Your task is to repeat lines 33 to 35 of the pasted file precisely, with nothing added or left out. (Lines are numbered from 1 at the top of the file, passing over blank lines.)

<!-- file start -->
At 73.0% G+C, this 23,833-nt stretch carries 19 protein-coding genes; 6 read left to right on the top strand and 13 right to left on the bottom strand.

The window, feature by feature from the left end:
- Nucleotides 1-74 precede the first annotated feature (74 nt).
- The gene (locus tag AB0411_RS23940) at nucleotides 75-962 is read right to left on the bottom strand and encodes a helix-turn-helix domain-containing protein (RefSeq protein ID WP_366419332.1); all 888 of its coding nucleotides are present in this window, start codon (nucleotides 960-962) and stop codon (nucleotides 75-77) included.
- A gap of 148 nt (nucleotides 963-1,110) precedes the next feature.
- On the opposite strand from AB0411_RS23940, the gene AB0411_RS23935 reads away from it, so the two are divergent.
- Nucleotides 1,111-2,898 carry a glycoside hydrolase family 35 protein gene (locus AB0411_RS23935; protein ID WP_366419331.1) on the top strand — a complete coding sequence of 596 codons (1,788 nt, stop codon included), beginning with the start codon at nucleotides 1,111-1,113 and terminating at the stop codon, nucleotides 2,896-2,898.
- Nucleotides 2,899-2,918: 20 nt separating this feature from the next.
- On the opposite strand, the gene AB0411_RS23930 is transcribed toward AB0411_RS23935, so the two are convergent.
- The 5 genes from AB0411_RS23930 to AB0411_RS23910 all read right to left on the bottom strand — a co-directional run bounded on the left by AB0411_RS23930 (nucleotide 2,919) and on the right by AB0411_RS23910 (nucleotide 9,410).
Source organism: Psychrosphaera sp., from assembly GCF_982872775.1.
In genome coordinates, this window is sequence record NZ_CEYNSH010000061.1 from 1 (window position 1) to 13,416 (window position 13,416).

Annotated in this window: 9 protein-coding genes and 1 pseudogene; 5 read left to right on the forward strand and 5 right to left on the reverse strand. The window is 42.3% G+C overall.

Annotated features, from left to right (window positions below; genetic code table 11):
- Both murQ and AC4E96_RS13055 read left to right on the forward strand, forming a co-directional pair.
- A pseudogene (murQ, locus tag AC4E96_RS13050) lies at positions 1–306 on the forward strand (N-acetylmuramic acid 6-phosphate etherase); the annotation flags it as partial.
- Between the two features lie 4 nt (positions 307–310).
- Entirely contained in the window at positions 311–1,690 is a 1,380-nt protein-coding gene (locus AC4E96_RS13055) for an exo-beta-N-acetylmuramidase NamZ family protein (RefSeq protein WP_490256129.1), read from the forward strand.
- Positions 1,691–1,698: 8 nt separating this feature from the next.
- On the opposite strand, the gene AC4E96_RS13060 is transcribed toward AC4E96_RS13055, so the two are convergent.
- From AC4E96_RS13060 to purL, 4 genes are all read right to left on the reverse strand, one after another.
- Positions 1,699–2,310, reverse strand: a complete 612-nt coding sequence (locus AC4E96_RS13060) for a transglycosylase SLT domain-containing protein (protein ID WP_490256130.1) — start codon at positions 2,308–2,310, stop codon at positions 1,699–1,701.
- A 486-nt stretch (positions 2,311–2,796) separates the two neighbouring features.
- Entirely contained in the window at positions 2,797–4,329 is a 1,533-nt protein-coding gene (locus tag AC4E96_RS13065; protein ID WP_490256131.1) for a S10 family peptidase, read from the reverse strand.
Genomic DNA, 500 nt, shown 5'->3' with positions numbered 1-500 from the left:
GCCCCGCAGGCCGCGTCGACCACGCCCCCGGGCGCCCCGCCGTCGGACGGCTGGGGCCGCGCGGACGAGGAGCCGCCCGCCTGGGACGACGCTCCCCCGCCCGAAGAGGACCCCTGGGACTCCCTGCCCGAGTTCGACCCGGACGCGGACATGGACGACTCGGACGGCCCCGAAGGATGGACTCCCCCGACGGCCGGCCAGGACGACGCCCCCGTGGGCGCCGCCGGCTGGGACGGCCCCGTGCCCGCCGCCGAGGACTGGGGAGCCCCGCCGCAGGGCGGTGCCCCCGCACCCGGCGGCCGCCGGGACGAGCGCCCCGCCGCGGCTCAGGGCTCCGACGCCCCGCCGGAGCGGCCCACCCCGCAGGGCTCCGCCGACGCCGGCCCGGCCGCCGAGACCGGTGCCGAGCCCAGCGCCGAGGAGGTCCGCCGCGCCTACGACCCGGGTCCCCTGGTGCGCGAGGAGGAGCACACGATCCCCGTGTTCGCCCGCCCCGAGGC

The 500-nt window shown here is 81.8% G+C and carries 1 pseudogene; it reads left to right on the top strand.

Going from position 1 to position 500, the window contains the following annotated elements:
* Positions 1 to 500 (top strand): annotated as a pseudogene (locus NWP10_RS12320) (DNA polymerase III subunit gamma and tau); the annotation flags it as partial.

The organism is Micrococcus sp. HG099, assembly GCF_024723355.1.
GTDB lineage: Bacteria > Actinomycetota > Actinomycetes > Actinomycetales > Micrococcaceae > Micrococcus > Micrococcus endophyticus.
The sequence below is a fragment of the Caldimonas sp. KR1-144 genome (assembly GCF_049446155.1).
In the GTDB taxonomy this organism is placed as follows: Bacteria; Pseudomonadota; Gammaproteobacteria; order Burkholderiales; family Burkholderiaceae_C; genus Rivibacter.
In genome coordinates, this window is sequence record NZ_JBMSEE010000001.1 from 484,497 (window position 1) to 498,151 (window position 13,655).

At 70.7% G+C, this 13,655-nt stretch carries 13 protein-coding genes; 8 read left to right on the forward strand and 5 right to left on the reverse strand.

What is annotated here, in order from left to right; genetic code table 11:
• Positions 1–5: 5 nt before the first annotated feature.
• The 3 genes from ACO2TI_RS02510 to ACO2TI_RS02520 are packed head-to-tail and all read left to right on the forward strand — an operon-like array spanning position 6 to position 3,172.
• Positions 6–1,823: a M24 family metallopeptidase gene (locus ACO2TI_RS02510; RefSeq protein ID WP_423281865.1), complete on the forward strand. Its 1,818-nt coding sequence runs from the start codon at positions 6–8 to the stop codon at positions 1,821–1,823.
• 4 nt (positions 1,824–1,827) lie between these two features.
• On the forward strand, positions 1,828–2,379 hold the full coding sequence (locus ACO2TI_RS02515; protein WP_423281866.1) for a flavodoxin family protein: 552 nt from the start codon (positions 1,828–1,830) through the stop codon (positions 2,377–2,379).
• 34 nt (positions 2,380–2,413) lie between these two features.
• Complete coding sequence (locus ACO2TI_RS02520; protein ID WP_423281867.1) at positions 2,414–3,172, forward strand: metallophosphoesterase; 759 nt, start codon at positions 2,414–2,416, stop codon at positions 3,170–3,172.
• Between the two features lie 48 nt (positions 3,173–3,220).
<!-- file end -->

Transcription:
In the GTDB taxonomy this organism is placed as follows: Bacteria; Pseudomonadota; Gammaproteobacteria; order Burkholderiales; family Burkholderiaceae_C; genus Rivibacter.
In genome coordinates, this window is sequence record NZ_JBMSEE010000001.1 from 484,497 (window position 1) to 498,151 (window position 13,655).

At 70.7% G+C, this 13,655-nt stretch carries 13 protein-coding genes; 8 read left to right on the forward strand and 5 right to left on the reverse strand.